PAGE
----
Serbia offers 'apology', short of calling Srebrenica genocide

Serbia's parliament stopped short of calling the killings "genocide".

Serbia offers 'apology', short of calling Srebrenica genocide

Serbia's parliament approved a declaration Tuesday condemning the 1995 Serb massacre of 8,000 Muslims in Srebrenica under Slobodan Milosevic, but stopped short of calling the killings "genocide".

The declaration passed with a slim majority of 127 votes in the 250-seat parliament, after a daylong debate that underscored persisting divisions in the country over Serbia's role in the 1990s conflict.

"The National Assembly of Serbia harshly condemns the crime committed against the Bosnian residents of Srebrenica in July 1995 ... expressing condolences and apology to the victims' families because not all was done to prevent this tragedy," the declaration says.

The declaration was put forward by the ruling pro-Western coalition, which said it would "promote" regional reconciliation and Serbia's effort to become a member of the European Union.

One Western diplomat stationed in Bosnia when the Srebrenica massacre occurred said passing the resolution without arresting Mladic meant little.

"As a substitute, it's offensive, it's an insult. Done in tandem with a legal step, then it's significant," the diplomat said. "If they think they can let Mladic run free for another 15 years, it's a grave injustice."

Nationalist lawmakers rejected the Srebrenica declaration as "shameful" and "unjust."

Dozens protested in front of the parliament, some carrying pictures of Mladic and Bosnian Serb wartime leader Radovan Karadzic, who is on trial in The Hague for the Srebrenica genocide.

"Free citizens"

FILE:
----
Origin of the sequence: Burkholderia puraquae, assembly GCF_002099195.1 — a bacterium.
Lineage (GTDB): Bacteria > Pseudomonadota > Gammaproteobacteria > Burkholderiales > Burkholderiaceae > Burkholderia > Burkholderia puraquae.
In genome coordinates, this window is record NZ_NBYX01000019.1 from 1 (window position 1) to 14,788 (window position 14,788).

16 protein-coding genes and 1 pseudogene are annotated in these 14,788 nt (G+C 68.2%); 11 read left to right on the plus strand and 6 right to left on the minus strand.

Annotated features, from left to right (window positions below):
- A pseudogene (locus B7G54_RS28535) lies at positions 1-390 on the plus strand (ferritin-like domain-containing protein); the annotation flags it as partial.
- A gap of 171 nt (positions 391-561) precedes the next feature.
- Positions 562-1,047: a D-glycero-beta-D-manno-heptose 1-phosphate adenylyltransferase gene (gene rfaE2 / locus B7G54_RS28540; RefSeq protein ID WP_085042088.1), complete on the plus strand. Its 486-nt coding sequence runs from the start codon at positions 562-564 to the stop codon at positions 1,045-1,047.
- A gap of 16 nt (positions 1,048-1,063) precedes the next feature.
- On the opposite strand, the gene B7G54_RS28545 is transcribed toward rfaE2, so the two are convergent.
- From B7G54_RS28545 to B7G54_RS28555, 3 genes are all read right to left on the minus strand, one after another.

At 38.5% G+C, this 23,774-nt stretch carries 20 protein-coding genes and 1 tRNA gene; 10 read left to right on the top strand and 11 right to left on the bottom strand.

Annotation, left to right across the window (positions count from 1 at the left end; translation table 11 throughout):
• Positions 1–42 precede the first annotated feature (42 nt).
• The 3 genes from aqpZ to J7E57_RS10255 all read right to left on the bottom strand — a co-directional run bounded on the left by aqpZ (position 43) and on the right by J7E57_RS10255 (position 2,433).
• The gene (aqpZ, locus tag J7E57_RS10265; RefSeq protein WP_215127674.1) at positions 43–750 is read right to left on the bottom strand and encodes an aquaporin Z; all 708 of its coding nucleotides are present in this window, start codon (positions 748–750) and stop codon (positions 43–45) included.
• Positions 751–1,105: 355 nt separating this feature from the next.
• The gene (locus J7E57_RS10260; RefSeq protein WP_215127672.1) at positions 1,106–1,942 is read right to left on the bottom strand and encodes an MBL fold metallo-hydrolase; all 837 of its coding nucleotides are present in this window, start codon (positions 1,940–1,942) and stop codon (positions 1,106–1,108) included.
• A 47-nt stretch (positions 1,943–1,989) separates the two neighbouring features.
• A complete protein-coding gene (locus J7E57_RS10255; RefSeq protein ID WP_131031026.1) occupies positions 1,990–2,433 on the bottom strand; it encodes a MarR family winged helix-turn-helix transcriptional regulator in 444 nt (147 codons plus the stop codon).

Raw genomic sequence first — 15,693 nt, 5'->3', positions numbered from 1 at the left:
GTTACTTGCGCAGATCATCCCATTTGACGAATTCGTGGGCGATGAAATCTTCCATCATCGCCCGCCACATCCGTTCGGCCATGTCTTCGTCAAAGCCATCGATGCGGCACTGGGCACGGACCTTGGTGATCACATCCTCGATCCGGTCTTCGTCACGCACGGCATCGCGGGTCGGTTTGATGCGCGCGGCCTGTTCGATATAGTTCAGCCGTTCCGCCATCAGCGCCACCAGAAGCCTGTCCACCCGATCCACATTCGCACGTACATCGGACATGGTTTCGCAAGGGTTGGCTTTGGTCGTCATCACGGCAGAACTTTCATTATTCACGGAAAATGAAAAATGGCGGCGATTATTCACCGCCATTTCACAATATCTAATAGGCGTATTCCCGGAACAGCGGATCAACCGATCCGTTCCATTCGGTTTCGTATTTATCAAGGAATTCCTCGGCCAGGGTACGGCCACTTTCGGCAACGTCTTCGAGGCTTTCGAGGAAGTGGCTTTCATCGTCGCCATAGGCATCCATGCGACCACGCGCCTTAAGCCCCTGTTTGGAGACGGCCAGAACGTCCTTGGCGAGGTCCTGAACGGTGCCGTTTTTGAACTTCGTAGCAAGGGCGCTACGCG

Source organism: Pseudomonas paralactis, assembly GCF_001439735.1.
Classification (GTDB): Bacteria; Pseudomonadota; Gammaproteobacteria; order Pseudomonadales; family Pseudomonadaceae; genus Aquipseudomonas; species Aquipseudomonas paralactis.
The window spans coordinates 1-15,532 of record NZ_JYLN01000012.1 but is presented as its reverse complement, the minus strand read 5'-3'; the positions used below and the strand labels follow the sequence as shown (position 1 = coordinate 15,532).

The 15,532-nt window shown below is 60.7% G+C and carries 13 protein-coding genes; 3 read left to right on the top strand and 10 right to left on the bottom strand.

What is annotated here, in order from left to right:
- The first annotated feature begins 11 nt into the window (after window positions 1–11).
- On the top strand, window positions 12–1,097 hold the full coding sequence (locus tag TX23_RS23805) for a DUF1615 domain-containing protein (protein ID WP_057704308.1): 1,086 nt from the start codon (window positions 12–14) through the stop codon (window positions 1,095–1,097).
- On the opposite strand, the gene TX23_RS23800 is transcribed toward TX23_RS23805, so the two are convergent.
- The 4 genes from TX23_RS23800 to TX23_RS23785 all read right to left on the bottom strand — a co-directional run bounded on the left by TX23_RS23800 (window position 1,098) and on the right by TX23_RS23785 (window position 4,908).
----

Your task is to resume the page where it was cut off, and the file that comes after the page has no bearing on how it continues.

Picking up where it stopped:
Bosnians, where 100,000 died during the 1992-95 war, found the Serbian resolution too little, too late.

"Many criminals who slaughtered and killed our children fled to Serbia where they live as free citizens and enjoy full rights," said Munira Subasic, the head of a Srebrenica women's association who lost her son and husband at Srebrenica.

"There is no apology for the crimes. The justice can only be served once all the criminals responsible for the atrocity are named and held accountable," she told Reuters Television.

The execution of Srebrenica's men and boys by Bosnian Serb troops was Europe's worst carnage since World War II. It has become a symbol of the atrocities of the Balkan wars.

The EU also wants Serbia to arrest ex-Bosnian Serb army commander Ratko Mladic, who was charged with genocide by a U.N. court for orchestrating the Srebrenica massacre.

The parliamentary declaration on Srebrenica calls for the arrest of Mladic and urges authorities to do all they can to find him.

Former Bosnian Serb political leader Radovan Karadzic is being prosecuted by the U.N. tribunal in The Hague, Netherlands, for allegedly masterminding Serb atrocities throughout the Bosnian war, including the Srebrenica massacre.

Karadzic has refused to enter a plea, but insists he is innocent of charges that he ordered atrocities, including the shelling and sniping campaign that killed thousands of civilians in the Bosnian capital, Sarajevo, and the executions in Srebrenica.

In 2009, a European Parliament resolution condemned the Srebrenica massacre as genocide and called on the region to commemorate its July anniversary. The Hague-based International Court of Justice also has ruled that genocide was committed in Srebrenica, and that Serbia had not done enough to prevent it.


Güncelleme Tarihi: 31 Mart 2010, 14:05